Palm trees planted on Bahrain's public road spark protest

Two-metre trenches dug on public road to plant palm trees outside property

  

Seventy residents have signed a petition against a man who has dug two-metre trenches on public road in Hamad Town to plant palm trees outside his property.

Area councillor Abdulla Al Qubaisi, who is also the Northern Municipal Council’s technical committee chairman, added that numerous complaints had been filed against the Bahraini but no official action was taken.

Pointing out that eight other citizens found violating municipal regulations were promptly fined by the Northern Municipality, he claimed there was favouritism in the implementation of the law.

“This citizen took over a stretch of public road 10 years ago to plant trees on Road 704 in Hamad Town Block 1207,” Mr Al Qubaisi told councillors during the biweekly meeting yesterday.

“Another citizen has built parking space for his cars on government property which was supposed to be a pedestrian crossing unoccupied by any obstructions.

“The space he is occupying illegally is near drainage openings, a lighting post and other municipal services.”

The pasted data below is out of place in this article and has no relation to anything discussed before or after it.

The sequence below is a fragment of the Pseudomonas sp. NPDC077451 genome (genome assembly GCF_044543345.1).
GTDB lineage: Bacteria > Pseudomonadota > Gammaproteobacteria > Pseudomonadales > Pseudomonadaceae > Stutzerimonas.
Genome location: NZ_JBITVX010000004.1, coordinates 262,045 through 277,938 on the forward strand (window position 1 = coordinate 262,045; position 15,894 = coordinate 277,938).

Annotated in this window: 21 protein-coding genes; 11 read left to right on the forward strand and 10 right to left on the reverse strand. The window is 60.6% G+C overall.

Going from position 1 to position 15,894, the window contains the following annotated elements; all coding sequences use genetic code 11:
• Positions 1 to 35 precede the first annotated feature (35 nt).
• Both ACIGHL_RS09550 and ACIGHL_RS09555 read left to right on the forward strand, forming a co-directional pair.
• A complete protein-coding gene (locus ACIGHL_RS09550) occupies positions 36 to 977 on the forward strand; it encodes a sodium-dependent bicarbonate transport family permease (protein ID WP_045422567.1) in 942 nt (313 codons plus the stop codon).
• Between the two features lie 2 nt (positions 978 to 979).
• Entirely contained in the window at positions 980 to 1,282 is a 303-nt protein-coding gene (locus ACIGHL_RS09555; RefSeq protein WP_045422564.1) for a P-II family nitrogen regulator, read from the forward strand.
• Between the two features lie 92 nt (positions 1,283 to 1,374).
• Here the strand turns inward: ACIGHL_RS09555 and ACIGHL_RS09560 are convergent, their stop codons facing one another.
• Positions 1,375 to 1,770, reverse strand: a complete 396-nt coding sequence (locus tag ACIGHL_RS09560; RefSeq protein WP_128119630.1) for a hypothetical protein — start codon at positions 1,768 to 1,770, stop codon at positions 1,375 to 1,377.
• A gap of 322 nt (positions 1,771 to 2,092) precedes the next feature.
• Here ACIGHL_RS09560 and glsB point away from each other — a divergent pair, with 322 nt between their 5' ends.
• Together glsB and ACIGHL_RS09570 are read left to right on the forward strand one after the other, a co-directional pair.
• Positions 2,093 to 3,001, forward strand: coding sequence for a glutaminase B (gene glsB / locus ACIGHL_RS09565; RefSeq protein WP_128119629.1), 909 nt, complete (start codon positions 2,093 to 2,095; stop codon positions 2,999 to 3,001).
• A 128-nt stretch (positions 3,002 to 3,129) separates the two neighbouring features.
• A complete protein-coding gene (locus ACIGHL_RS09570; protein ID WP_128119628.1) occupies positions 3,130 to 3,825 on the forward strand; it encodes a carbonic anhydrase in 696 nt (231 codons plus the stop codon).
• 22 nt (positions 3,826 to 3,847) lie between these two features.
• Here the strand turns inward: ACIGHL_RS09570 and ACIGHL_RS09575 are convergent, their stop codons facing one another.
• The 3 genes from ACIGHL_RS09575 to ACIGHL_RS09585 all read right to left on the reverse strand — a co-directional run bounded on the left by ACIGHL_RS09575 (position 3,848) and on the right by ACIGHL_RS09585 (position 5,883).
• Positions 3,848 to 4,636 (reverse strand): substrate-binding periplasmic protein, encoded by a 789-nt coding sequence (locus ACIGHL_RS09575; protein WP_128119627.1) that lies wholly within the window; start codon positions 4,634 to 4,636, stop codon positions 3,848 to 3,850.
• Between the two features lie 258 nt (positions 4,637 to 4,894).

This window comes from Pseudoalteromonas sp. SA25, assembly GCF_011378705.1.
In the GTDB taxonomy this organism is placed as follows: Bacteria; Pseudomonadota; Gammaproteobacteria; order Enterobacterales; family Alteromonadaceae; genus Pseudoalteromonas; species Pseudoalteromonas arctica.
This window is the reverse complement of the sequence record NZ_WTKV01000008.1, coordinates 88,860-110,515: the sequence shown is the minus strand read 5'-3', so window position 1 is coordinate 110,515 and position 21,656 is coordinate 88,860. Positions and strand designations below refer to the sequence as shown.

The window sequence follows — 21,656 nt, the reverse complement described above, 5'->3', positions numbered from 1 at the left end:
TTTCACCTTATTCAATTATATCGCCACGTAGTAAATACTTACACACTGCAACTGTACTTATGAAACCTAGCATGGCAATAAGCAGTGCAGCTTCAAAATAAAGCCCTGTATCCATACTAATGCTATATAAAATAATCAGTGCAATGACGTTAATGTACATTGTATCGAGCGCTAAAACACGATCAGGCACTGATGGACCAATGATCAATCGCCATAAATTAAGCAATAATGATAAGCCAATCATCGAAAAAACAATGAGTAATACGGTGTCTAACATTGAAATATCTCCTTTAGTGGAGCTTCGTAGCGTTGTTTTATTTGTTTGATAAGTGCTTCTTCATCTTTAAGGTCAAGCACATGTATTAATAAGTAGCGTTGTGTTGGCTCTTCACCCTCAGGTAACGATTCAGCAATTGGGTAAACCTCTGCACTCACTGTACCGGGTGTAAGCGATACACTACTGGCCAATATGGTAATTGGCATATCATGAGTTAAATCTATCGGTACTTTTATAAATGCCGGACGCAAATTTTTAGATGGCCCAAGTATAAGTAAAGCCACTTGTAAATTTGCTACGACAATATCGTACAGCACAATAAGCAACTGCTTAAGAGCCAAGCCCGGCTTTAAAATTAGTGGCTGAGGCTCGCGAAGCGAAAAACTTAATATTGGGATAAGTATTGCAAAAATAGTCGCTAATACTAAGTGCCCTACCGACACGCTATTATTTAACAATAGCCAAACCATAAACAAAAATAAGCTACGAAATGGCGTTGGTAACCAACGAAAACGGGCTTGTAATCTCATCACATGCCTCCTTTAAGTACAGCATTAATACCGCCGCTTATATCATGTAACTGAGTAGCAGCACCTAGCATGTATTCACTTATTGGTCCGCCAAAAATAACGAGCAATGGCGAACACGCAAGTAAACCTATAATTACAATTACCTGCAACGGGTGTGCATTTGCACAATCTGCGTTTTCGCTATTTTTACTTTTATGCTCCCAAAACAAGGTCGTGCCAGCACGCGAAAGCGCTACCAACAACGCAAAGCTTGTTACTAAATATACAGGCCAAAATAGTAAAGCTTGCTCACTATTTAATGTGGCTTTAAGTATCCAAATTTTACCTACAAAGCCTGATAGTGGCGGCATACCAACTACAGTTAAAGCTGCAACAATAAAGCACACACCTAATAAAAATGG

Mr Al Qubaisi said when complaints were filed with the Northern Municipality, one citizen was fined and the violation cleared while the other was spared.

He also claimed that according to the Traffic Law it was illegal for any administrative authority to issue permits for individuals to occupy public road, and demanded people are treated equally.

Meanwhile, the council’s financial, administrative and legislative committee chairwoman Zaina Jassim highlighted that under law any trees planted on public roads belong to the municipality.

This meant that authorities had the right to take any decision they deemed necessary.

“We have previously sent official correspondences to the council regarding these issues and we have also visited the sites along with officials from the Works, Municipalities Affairs and Urban Planning Ministry,” said Northern Municipality director general Lamya Al Fadhala.

“It was determined that the location didn’t pose a threat to pedestrians or others, and was in line with the ministry’s beautification strategy.

“I don’t personally know this person, so accusations of favourtism are baseless. These palm trees were planted at a dead end, so they aren’t obstructing cars anyway.

“We don’t issue permits to people to plant trees outside their property boundaries, and if there are violations we have the jurisdiction to decide on the appropriate action.”

Councillors unanimously approved sending an official letter to the Works, Municipalities Affairs and Urban Planning Minister Essam Khalaf requesting a fair implementation of the law.

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